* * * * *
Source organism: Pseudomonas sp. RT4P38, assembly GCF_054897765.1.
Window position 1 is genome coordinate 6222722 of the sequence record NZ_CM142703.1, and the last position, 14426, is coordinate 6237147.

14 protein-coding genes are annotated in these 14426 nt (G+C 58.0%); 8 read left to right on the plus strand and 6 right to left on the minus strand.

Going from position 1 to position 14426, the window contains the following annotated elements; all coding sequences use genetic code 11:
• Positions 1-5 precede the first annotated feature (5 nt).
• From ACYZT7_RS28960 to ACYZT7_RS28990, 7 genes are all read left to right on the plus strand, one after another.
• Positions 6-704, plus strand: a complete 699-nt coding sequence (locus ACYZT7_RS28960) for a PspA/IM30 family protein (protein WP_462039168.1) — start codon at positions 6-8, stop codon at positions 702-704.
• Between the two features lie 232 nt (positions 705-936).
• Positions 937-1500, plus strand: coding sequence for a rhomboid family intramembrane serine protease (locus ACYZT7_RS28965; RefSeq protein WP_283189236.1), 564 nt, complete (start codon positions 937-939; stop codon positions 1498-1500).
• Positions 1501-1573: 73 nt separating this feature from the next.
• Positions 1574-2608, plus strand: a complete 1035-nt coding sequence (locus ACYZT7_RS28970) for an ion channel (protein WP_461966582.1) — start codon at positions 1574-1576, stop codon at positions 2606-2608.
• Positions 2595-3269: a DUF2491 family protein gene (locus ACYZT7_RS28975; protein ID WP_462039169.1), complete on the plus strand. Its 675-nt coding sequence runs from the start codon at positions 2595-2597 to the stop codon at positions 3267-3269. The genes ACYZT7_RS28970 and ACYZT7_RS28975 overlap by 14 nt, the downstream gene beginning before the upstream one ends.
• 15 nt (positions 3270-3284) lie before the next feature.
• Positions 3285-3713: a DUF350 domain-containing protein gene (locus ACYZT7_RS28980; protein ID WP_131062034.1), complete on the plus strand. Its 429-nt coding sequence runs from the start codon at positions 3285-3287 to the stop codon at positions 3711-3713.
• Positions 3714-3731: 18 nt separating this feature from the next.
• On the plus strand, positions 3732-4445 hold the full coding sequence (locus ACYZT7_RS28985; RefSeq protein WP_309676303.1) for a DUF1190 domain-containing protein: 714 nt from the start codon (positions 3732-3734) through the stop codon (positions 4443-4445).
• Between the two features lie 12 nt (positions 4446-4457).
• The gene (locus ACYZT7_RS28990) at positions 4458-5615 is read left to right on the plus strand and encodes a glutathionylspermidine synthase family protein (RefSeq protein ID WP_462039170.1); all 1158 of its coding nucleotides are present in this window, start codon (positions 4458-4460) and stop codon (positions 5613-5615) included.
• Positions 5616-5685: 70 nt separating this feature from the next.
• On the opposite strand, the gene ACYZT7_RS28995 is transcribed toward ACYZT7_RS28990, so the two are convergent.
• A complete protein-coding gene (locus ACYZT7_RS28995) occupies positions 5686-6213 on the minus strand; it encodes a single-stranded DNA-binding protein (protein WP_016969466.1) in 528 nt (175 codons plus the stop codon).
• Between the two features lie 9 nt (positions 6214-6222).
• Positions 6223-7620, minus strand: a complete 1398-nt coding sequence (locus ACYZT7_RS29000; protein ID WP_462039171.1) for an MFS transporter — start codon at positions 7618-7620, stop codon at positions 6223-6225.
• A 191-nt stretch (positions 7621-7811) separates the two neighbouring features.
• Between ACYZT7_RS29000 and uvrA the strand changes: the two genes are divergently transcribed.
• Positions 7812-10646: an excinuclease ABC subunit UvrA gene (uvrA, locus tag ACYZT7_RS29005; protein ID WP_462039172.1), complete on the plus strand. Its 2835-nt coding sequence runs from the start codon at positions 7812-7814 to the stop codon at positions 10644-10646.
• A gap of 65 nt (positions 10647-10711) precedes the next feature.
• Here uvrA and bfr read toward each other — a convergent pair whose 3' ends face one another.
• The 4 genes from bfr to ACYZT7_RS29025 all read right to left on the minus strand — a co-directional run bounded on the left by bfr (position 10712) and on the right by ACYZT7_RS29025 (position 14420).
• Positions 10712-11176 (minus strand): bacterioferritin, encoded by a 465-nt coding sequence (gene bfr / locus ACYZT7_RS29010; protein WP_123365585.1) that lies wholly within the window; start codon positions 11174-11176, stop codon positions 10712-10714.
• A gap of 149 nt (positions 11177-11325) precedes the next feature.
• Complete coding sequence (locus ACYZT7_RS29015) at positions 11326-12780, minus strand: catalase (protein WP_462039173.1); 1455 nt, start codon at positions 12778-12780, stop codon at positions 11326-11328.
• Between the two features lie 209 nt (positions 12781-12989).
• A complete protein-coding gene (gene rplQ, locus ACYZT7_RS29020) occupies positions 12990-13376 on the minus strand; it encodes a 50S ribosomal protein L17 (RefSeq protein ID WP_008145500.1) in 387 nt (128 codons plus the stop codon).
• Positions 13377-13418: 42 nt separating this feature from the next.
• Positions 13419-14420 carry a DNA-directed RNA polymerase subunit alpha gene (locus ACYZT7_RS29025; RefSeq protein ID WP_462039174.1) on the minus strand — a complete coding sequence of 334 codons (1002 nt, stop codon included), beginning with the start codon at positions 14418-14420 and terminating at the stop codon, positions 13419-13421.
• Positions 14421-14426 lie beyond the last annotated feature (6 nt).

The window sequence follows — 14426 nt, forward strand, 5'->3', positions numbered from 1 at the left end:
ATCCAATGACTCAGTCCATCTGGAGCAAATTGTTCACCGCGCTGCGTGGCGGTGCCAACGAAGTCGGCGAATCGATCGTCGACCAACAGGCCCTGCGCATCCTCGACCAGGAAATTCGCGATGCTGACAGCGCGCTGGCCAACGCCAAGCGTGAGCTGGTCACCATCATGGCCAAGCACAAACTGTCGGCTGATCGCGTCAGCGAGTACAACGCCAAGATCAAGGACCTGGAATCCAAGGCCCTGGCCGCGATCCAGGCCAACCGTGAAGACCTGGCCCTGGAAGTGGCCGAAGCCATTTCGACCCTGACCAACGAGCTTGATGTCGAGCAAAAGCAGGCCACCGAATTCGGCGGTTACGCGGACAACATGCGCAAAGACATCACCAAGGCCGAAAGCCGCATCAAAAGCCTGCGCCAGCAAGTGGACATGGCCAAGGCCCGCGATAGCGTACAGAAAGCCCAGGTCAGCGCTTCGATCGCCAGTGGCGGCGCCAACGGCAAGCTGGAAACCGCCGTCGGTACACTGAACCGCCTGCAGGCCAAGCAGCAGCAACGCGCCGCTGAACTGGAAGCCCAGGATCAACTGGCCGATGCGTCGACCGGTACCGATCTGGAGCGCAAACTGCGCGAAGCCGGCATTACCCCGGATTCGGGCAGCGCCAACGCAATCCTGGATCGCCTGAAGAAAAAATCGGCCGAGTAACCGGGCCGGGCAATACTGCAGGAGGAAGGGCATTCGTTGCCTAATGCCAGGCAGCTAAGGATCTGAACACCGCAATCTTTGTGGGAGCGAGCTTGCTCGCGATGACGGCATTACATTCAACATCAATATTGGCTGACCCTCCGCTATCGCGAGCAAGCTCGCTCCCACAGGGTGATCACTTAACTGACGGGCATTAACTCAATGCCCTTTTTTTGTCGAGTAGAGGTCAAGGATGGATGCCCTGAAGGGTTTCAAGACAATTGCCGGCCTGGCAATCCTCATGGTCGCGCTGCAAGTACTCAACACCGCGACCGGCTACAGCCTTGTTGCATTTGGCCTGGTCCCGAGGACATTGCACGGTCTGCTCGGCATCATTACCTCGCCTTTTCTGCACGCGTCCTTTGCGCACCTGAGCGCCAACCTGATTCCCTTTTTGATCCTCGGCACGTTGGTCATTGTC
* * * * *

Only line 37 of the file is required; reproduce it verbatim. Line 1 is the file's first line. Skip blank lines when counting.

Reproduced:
• Positions 14421-14426 lie beyond the last annotated feature (6 nt).